Science Class 3 Chapter 9 Full Details

Science Class 3 Chapter 9 Full Details

Science Olympiad in grades 1-12, like a basketball or hockey team, involves year-round training, dedication, guidance, and practice. The National Science Olympiad (NSO) test is a global Olympiad competition in which students from all over the globe participate. It gives a platform for emerging talent to showcase their skills. Learners require these tests to prepare both for national and international competitions. This page is about Science Class 3 Chapter 9.

Science Olympiad Questions Class 3

Science Class 3 Chapter 9: Light, Sound, and Force

Shadow and Light

Light is a sort of energy that is vital to our everyday life. Plants cannot grow in the absence of light because they require sunshine to make their food, and animals and people would go hungry if plants did not exist.
We see with our eyes, yet we can’t see anything if there’s no light. We’ve found that in full darkness, no item is visible.

Characteristics of light

  • Light travels in a straight line at all times.
  • Light travels in a straight line in the form of rays. It has a maximum speed of 300,000 kilometers per second! The only way to bend light is to stop it. Until it collides with something else, light will continue to move in a straight path.
  • As indicated by shadow casting, light travels in a straight path.
  • Light reflects as it touches a surface.


A shadow is created when light cannot travel through an opaque object. When an opaque item stops the path of light, the light that falls on it is unable to reach the opposite side, resulting in darkness in that area.

The rest of the space is lighted since there is nothing to block the light from going through.
The item must be opaque or translucent in order to cast a shadow. Obscure items cast dark shadows, whereas translucent objects cast weak shadows. Because all light goes through a transparent item, it does not cast a shadow.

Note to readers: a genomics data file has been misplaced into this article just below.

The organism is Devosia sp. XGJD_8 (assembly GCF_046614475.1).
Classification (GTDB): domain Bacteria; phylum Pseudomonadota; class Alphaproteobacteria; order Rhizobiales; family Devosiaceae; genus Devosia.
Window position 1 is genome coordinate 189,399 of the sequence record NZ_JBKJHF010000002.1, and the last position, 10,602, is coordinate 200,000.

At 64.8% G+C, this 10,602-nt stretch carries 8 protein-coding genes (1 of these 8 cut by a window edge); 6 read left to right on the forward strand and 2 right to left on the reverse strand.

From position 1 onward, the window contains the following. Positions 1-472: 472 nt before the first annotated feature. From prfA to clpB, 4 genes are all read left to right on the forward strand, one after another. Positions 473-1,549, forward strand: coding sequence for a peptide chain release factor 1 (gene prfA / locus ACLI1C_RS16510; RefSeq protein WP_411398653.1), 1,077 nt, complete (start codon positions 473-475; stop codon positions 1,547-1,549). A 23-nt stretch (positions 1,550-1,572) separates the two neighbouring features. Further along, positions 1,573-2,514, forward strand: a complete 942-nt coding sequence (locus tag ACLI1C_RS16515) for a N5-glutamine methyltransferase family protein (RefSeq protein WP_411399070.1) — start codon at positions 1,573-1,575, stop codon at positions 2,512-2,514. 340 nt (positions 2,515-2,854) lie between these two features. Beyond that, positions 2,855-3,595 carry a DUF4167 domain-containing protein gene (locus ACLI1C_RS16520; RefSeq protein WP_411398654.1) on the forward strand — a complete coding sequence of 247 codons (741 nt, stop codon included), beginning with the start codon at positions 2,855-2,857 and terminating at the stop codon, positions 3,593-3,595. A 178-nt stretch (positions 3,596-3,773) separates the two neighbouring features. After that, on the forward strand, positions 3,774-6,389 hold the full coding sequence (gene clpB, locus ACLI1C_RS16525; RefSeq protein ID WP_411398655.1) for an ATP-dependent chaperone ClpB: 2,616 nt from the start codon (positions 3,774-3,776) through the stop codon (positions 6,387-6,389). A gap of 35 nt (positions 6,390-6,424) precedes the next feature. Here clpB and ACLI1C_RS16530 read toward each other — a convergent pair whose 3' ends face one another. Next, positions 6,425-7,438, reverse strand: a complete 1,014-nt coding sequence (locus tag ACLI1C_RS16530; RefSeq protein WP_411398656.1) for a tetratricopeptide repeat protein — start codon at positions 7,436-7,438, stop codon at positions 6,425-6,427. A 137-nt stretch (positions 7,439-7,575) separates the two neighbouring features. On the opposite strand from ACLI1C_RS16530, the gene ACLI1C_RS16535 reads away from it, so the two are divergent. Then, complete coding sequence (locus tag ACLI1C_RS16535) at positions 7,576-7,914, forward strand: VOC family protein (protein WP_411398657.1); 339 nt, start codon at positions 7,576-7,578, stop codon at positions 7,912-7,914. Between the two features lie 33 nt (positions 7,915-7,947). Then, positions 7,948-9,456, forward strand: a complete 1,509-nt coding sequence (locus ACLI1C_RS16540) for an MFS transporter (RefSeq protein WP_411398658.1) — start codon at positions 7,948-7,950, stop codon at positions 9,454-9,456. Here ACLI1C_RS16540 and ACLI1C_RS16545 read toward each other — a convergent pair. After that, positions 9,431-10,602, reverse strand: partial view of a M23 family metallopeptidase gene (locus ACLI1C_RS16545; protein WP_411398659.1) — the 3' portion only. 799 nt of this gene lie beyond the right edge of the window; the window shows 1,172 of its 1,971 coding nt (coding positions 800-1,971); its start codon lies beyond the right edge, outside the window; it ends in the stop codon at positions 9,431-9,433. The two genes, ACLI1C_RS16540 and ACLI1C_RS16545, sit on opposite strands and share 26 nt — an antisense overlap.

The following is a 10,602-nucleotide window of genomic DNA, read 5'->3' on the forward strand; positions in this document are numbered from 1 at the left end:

When anything vibrates, waves of energy (vibration) are sent into our ears, resulting in sound. Vibrations are transmitted to the ear via air or another media (solid, liquid, or gas). The vibrations are stronger when the sound is louder. As you go away from the source, the sounds get fainter.
The sound is affected by the pace at which an item vibrates to create sound waves. The pace of vibrations determines the pitch of a sound (high or low).

Different materials produce different pitches; we hear a high-pitched sound when an object vibrates fast, and we hear a low-pitched sound when an object vibrates slowly. The majority of sounds are made up of a variety of sound waves.


We utilize our muscles to pull and push objects in our daily lives: we draw a glass of milk to our lips, we push an object to move in a specified direction, and so on. We understand that moving an object needs a “pull” or a “push.” A push or pull on an item is defined as force.

Walking, lifting items, throwing objects, moving objects from their initial place, and so on all require force. In a nutshell, force is present in every aspect of our lives. When we want to move or stop anything, we normally utilize force, although this isn’t always the case. A wall does not move when we exert force on it.

Motion is halted by force

An object stops moving when we apply more force in the opposite direction of the motion.

For example, if we try to hold the ball thrown to us with a force greater than the force with which it is being thrown, it will stop.

As a result, we can say that force can also be used to stop a moving object.

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